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The rest of the (WFO) Story

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OldWoodenSpoon's picture
OldWoodenSpoon

The rest of the (WFO) Story

Okay, after all the compliments and enthusiasm over my new WFO, it is time to tell the dirty details of something I only just touched on in my earlier blog post:  the little matter of too much fire too soon, and the problems with the doorway arch.


Saturday morning I got over enthusiastic throwing wood into my "small drying fire".  My wife admonished with "Isn't that a little big?", to which I replied in my best know-it-all tone "No honey, you should see a big fire!".   Then we noticed the cracks, and the top bricks of the arch sagging from thieir proper position.  After much running around for steel buckets, fireplace tools, water and my heavy elbow-length gauntlets (it was really hot in there) I shoveled the live fire out of the oven as fast as I could and doused it with water in the bucket.  It was too late though, and the damage was done:



The crack is not all that bad, but the brick problem is another story.  A couple of days earlier we had noticed these bricks had come loose.  When I investigated, the mortar and the bricks had all separated from each other and the mortar was just loose slabs between the bricks.  This next shot makes it easier to see both the loose mortar and the keystone brick dropping through the top of the arch as well as a head-on view of the crack.


 



 


I hoped the insulation layer would secure things together, but the heat expansion in the dome proved I was just wishful thinking.  Something had gone wrong somewhere and my arch was coming apart as I stood there.  You can see the tops of two bricks I wedged into the arch to hold things up while the oven cooled off and I figured out a plan.


 



Here you can see my solution, if you look carefully.  I hope we can get a better shot of this tomorrow when the light is better, and I will edit that shot in here if we are successful.  However, if you can see it, my solution was to break another rule about ovens:  I installed a metal arch support in the form of a hoop shaped to fit inside my arch.  I made the hoop loose fitting, and then loosely packed a wood stove door gasket made of a fireproof, non-volatile glass fiber between the hoop and the brick to take up the slack and provide compressible space between the hoop and the masonry.  These materials expand at different rates and to different extents, and I have no idea if this will work or not.  Since my alternative if it fails is to rebuild the arch, and my alternative if I don't try this is to rebuild the arch, this is a free chance to get lucky.  As you can see in this shot above, I pulled all the old loose mortar out of all the arch joints.  That's all it took too:  I just grabbed it bare-fingered and pulled each wedge out in one piece.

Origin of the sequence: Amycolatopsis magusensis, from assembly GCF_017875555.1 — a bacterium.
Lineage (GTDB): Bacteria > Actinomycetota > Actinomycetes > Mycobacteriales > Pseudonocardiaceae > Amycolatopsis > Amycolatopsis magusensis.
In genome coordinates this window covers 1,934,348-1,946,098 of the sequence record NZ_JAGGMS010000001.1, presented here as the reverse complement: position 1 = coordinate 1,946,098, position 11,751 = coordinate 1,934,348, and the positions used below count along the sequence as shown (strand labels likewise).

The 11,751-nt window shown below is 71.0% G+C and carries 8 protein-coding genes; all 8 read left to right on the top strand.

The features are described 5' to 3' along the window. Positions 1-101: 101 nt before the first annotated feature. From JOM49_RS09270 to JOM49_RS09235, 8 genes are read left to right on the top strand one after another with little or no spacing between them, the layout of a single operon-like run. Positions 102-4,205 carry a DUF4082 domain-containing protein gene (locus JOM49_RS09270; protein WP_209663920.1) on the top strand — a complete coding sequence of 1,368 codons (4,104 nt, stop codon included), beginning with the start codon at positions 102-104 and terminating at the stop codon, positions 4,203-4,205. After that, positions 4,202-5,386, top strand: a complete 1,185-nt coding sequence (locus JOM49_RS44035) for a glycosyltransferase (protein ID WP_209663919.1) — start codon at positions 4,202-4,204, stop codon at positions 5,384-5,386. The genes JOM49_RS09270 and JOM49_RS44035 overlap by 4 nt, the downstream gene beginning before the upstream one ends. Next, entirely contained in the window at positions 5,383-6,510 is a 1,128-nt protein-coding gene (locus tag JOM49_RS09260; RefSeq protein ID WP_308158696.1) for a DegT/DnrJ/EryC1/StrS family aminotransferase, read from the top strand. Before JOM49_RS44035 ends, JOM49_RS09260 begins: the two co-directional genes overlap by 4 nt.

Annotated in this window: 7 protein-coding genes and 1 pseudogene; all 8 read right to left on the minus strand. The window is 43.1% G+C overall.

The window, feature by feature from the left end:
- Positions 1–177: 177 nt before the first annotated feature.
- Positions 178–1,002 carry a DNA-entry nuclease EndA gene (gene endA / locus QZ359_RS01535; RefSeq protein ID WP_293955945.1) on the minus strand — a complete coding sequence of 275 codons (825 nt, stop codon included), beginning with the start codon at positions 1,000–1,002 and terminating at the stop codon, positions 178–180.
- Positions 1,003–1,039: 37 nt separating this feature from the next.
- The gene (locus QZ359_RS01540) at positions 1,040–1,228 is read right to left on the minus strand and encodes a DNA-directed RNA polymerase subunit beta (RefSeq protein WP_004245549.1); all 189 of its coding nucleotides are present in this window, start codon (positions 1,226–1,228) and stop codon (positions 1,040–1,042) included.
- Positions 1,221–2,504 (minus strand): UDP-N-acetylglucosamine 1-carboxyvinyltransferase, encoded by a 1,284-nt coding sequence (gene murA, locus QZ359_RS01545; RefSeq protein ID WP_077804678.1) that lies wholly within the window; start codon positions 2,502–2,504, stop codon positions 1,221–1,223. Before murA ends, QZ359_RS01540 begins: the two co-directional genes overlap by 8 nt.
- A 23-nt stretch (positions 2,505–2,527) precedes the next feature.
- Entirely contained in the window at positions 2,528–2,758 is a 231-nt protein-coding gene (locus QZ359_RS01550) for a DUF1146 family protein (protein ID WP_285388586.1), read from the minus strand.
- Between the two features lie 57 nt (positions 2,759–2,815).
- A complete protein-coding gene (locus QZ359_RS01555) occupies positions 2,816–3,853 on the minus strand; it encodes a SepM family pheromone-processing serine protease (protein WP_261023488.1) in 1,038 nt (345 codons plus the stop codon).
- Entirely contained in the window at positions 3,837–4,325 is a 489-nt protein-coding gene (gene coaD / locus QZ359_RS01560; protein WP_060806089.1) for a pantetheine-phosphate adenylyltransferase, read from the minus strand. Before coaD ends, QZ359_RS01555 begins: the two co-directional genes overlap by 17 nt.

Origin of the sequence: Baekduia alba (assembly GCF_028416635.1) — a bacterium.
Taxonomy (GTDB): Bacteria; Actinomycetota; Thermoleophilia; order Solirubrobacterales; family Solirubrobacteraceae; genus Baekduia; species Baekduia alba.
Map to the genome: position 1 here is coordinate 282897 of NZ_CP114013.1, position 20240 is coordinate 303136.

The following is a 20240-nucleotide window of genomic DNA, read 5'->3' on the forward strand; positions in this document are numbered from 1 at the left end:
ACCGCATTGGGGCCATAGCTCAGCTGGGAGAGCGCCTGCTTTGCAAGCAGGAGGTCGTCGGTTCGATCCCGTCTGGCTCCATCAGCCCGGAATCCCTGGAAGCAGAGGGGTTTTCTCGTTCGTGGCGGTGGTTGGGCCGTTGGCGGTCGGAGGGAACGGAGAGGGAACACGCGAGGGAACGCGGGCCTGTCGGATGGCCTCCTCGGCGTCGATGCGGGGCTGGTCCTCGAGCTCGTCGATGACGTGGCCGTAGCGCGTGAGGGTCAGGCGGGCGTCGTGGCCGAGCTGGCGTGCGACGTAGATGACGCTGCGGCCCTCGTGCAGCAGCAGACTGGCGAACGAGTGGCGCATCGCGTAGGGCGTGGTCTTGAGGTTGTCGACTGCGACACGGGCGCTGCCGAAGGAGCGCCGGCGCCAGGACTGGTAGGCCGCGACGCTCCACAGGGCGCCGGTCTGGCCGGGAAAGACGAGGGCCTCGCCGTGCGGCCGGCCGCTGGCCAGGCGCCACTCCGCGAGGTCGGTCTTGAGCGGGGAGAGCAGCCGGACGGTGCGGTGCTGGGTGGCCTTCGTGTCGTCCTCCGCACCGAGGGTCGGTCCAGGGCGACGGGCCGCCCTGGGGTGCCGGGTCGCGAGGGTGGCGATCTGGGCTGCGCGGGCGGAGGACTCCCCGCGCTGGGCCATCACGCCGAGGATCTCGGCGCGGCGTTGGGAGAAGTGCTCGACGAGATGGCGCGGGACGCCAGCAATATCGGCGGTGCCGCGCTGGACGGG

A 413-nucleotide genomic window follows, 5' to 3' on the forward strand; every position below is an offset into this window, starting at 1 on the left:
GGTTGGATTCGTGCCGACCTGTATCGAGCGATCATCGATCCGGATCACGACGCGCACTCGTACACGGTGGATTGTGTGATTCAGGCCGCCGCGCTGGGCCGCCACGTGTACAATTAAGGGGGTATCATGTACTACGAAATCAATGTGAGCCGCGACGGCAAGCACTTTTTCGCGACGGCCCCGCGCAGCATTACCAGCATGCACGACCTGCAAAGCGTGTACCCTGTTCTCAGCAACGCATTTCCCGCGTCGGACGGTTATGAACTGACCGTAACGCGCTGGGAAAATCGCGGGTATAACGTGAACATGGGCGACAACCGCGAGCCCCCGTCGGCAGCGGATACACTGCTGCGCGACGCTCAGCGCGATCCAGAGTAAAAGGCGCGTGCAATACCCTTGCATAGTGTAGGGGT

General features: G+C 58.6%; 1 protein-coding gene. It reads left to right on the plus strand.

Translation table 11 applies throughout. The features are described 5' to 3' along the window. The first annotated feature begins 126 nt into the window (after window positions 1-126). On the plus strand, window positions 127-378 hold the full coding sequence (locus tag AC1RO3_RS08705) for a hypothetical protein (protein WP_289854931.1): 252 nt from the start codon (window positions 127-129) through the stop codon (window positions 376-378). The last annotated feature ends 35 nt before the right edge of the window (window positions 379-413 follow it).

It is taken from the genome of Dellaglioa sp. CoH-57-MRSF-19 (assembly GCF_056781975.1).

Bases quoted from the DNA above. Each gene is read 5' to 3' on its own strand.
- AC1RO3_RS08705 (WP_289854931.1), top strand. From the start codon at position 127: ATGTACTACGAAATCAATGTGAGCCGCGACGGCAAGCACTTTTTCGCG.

While working on all this and running around I noticed something I now call "probable cause".  Earlier, I blamed this whole incident on too much fire in a green oven, too soon.  The next shot proves I could be wrong about that.  It certainly was contributory, but I'm not sure it was the cause at all.  I think I made a bigger strategic error earlier in the building process, in how I joined the arch and the dome.  If you look carefully at this next shot, especially at the very top brick, you will see it is tilted up to the right.  This brick was dead-level when I built the arch.



Here's what I did and what I think happened:


- When I mortared the arch originally I only mortared the front 75% or so of the wedge-shaped gaps.  I left the rear 25% empty so I could tie in the oven dome itself.  This was, I believe, the fatal flaw.


- As planned, I built the dome and filled in the rear-most 25% of these mortar wedges in the same pass as building up the dome, effectively making those parts of the arch an integral part of the new dome.  I also added a layer of oven mud over the top of the back 25% of the arch as well, thoroughly integrating the arch and the dome.


- I sat back and watched it all slow-cure as I kept the dome and the dome-arch joint draped with moist towels for three or four days, and then under cover of dry towels for two or three more days, all to slow down the surface drying and let the inner clay keep up better.  During this time the new dome showed some stress cracks from drying, which I worked over with the back of a spoon as much as I could to try to iron them out.  Honestly, it did not help much, and my overzealous drying fire on Saturday morning brought them all back.


Now, look again at the tilt up-to-the-right of that top brick in the shot above.  I believe the oven dome shrank significantly in drying, and because the doorway arch was so throughly integrated into the dome, the dome squeezed the arch in on the sides and down on the top at the back edges of the arch bricks, popping all the mortar loose and opening up bigger gaps between bricks than were there when I built the arch originally.  When the arch alone was complete, the inner surface was continuous, with the inner edges of each brick neatly and firmly in contact with the edges of it's neighbors.  Now it looks like carved jack-o-lantern teeth.


The fact that I built too hot and too large a fire on Saturday only brought all this to the fore sooner.  I now believe I doomed this arch when I tied it so tightly to the dome of the oven.  Nothing I read told me I should do this, and it also did not tell me I should not.  I learned that part myself.